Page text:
Jan 1, 1995·Artificial Cells, Blood Substitutes, and Immobilization Biotechnology·D H KimA A García
Mar 1, 1993·The Korean Journal of Parasitology·N S WooY K Choi
Dec 29, 2000·American Journal of Veterinary Research·R Paxton, L X Ye
Sep 21, 2019·Biological Chemistry·Lisa Maria KöglerAnnette G Beck-Sickinger
Sep 1, 1989·International Journal of Peptide and Protein Research·R SeyerB Castro
Nov 26, 2011·The Journal of Immunology : Official Journal of the American Association of Immunologists·Lixin LiuQun Wei
Feb 1, 1987·American Journal of Reproductive Immunology and Microbiology : AJRIM·I C Kim, C L Sabourin
Mar 1, 1989·Biological Chemistry Hoppe-Seyler·F WedekindD Brandenburg

❮ Previous
Next ❯

Related Concepts

Trending Feeds


Coronaviruses encompass a large family of viruses that cause the common cold as well as more serious diseases, such as the ongoing outbreak of coronavirus disease 2019 (COVID-19; formally known as 2019-nCoV). Coronaviruses can spread from animals to humans; symptoms include fever, cough, shortness of breath, and breathing difficulties; in more severe cases, infection can lead to death. This feed covers recent research on COVID-19.


Blastomycosis fungal infections spread through inhaling Blastomyces dermatitidis spores. Discover the latest research on blastomycosis fungal infections here.

Nuclear Pore Complex in ALS/FTD

Alterations in nucleocytoplasmic transport, controlled by the nuclear pore complex, may be involved in the pathomechanism underlying multiple neurodegenerative diseases including Amyotrophic Lateral Sclerosis and Frontotemporal Dementia. Here is the latest research on the nuclear pore complex in ALS and FTD.

Applications of Molecular Barcoding

The concept of molecular barcoding is that each original DNA or RNA molecule is attached to a unique sequence barcode. Sequence reads having different barcodes represent different original molecules, while sequence reads having the same barcode are results of PCR duplication from one original molecule. Discover the latest research on molecular barcoding here.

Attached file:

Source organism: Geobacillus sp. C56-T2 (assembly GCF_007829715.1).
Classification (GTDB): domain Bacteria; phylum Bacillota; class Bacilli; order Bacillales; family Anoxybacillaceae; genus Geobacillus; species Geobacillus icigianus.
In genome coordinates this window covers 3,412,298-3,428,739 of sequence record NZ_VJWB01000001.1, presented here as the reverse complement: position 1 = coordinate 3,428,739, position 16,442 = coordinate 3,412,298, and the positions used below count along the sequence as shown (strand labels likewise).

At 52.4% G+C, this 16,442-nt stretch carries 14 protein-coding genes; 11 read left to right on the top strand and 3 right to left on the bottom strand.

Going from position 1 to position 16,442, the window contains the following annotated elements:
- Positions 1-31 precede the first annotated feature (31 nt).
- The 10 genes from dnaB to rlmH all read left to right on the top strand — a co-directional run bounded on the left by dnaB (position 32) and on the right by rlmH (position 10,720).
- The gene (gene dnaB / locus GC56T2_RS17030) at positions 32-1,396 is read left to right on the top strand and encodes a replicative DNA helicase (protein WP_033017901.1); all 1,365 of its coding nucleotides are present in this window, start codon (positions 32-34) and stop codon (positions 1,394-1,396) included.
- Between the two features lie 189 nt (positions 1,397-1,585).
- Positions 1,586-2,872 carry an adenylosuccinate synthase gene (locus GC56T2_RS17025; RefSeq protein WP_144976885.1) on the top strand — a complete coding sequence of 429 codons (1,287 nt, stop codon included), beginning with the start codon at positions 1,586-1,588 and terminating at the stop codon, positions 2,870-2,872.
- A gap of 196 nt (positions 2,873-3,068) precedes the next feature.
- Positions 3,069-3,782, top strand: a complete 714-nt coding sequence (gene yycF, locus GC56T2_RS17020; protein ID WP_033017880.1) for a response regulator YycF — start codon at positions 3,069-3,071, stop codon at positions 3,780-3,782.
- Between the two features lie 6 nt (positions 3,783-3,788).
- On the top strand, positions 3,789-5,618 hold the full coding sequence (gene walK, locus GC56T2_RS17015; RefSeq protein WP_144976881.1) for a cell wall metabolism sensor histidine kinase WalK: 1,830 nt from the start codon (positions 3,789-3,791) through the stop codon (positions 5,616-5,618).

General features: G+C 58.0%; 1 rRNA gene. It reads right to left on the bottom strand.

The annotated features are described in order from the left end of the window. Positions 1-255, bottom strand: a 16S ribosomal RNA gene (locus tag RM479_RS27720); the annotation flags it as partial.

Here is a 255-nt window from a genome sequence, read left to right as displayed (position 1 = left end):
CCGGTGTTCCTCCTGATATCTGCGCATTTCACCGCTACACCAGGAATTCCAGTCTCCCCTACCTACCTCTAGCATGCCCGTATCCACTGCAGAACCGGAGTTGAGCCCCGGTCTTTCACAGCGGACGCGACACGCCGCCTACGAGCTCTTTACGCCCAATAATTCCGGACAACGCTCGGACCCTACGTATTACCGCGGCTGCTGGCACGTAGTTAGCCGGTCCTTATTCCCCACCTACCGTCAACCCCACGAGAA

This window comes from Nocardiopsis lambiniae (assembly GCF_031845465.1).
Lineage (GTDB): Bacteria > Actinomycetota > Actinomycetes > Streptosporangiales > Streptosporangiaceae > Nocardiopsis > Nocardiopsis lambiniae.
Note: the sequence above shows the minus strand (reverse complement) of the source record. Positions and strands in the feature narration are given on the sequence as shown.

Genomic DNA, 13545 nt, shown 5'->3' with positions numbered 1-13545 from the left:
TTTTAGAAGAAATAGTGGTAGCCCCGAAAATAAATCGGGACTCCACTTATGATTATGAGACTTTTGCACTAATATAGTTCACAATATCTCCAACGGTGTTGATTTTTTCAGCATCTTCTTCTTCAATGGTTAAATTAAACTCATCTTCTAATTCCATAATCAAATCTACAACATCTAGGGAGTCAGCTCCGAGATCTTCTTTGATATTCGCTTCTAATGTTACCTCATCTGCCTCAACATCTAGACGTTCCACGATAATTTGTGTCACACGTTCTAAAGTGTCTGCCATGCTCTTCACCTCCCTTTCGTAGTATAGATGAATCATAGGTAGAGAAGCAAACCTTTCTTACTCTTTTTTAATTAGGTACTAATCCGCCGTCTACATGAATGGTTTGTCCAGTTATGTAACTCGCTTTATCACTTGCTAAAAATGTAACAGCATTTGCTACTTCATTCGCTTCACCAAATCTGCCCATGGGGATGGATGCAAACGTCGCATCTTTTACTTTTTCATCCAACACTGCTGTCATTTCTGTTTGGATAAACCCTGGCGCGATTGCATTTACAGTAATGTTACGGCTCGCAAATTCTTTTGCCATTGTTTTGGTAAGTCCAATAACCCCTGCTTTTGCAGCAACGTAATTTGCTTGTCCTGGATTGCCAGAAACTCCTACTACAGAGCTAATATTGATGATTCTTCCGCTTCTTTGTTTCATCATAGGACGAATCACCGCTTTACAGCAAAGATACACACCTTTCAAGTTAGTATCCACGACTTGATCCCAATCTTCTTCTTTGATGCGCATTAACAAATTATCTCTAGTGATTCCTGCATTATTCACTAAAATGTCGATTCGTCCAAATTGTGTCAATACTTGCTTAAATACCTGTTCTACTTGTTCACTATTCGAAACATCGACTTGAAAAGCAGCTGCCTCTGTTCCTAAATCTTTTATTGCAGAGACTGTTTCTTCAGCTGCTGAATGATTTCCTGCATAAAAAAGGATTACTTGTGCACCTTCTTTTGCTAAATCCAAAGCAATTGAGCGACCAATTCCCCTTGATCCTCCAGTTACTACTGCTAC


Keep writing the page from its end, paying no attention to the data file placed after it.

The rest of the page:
Chronic Fatigue Syndrome

Chronic fatigue syndrome is a disease characterized by unexplained disabling fatigue; the pathology of which is incompletely understood. Discover the latest research on chronic fatigue syndrome here.

Evolution of Pluripotency

Pluripotency refers to the ability of a cell to develop into three primary germ cell layers of the embryo. This feed focuses on the mechanisms that underlie the evolution of pluripotency. Here is the latest research.

Position Effect Variegation

Position Effect Variagation occurs when a gene is inactivated due to its positioning near heterochromatic regions within a chromosome. Discover the latest research on Position Effect Variagation here.

STING Receptor Agonists

Stimulator of IFN genes (STING) are a group of transmembrane proteins that are involved in the induction of type I interferon that is important in the innate immune response. The stimulation of STING has been an active area of research in the treatment of cancer and infectious diseases. Here is the latest research on STING receptor agonists.


Microbicides are products that can be applied to vaginal or rectal mucosal surfaces with the goal of preventing, or at least significantly reducing, the transmission of sexually transmitted infections. Here is the latest research on microbicides.